This client service configures a connection to a Gremlin Server and allows Gremlin queries to be executed against the Gremlin Server. For more information on Gremlin and Gremlin Server, see the Apache Tinkerpop project.

This client service supports two differnt modes of operation: Script Submission and Bytecode Submission, described below.

Script Submission

Script submission is the default way to interact with the gremlin server. This takes the input script and uses Script Submission to interact with the gremlin server. Because the script is shipped to the gremlin server as a string, only simple queries are recommended (count, path, etc) as there are no complex serializers available in this operation. This also means that NiFi will not be opinionated about what is returned, whatever the response from the tinkerpop server is, the response will be deserialized assuming common Java types. In the case of a Map return, the values will be returned as a record in the FlowFile response, in all other cases, the return of the query will be coerced into a Map with key "result" and value being the result of your script submission for that specific response.

Serialization Issues in Script Submission

A common issue when creating Gremlin scripts for first time users is to accidentally return an unserializable object. Gremlin is a Groovy DSL and so it behaves like compiled Groovy including returning the last statement in the script. This is an example of a Gremlin script that could cause unexpected failures:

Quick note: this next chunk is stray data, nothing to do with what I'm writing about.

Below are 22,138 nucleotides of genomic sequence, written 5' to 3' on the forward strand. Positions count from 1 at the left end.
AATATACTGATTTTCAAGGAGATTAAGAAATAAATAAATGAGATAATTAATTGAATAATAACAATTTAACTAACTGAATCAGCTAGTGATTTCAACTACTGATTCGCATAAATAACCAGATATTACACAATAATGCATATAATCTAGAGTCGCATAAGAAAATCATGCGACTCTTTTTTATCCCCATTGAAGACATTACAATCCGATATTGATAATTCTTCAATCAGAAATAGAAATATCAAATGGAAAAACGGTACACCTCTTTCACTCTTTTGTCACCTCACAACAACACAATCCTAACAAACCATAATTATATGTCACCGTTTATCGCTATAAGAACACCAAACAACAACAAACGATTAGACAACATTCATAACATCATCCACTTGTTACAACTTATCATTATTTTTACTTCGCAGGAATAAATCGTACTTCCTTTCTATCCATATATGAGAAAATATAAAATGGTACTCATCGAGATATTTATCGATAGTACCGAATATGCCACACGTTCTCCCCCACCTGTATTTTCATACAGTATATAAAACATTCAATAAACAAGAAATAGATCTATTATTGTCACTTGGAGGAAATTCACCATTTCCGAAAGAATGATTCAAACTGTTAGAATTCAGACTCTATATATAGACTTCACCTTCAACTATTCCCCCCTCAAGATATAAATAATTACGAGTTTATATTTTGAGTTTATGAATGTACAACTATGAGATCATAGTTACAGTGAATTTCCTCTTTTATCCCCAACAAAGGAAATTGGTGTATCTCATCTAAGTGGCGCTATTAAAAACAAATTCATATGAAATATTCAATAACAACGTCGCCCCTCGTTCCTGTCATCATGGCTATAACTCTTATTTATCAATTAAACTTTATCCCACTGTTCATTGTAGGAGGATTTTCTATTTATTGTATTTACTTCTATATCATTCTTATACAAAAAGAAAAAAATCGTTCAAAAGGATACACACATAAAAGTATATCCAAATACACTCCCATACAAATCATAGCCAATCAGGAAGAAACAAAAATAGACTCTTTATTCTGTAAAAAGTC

g.V().hasLabel("person").has("name", "John Smith").valueMap()

The valueMap() step is not directly serializable and will fail. To fix that you have two potential options:

    //Return a Map
    g.V().hasLabel("person").has("name", "John Smith").valueMap().next()


    g.V().hasLabel("person").has("name", "John Smith").valueMap()
    true //Return boolean literal

Bytecode Submission

Bytecode submission is the more flexible of the two submission method and will be much more performant in a production system. When combined with the Yaml connection settings and a custom jar, very complex graph queries can be run directly within the NiFi JVM, leveraging custom serializers to decrease serialization overhead.

Instead of submitting a script to the gremlin server, requiring string serialization on both sides of the string result set, the groovy script is compiled within the NiFi JVM. This compiled script has the bindings of g (the GraphTraversalSource) and log (the NiFi logger) injected into the compiled code. Utilizing g, your result set is contained within NiFi and serialization should take care of the overhead of your responses drastically decreasing the likelihood of serialization errors.

As the result returned cannot be known by NiFi to be a specific type, your groovy script must rerun a Map<String, Object>, otherwise the response will be ignored. Here is an example:

    Object results = g.V().hasLabel("person").has("name", "John Smith").valueMap().collect()
    [result: results]

This will break up your response objects into an array within your result key, allowing further processing within nifi if necessary.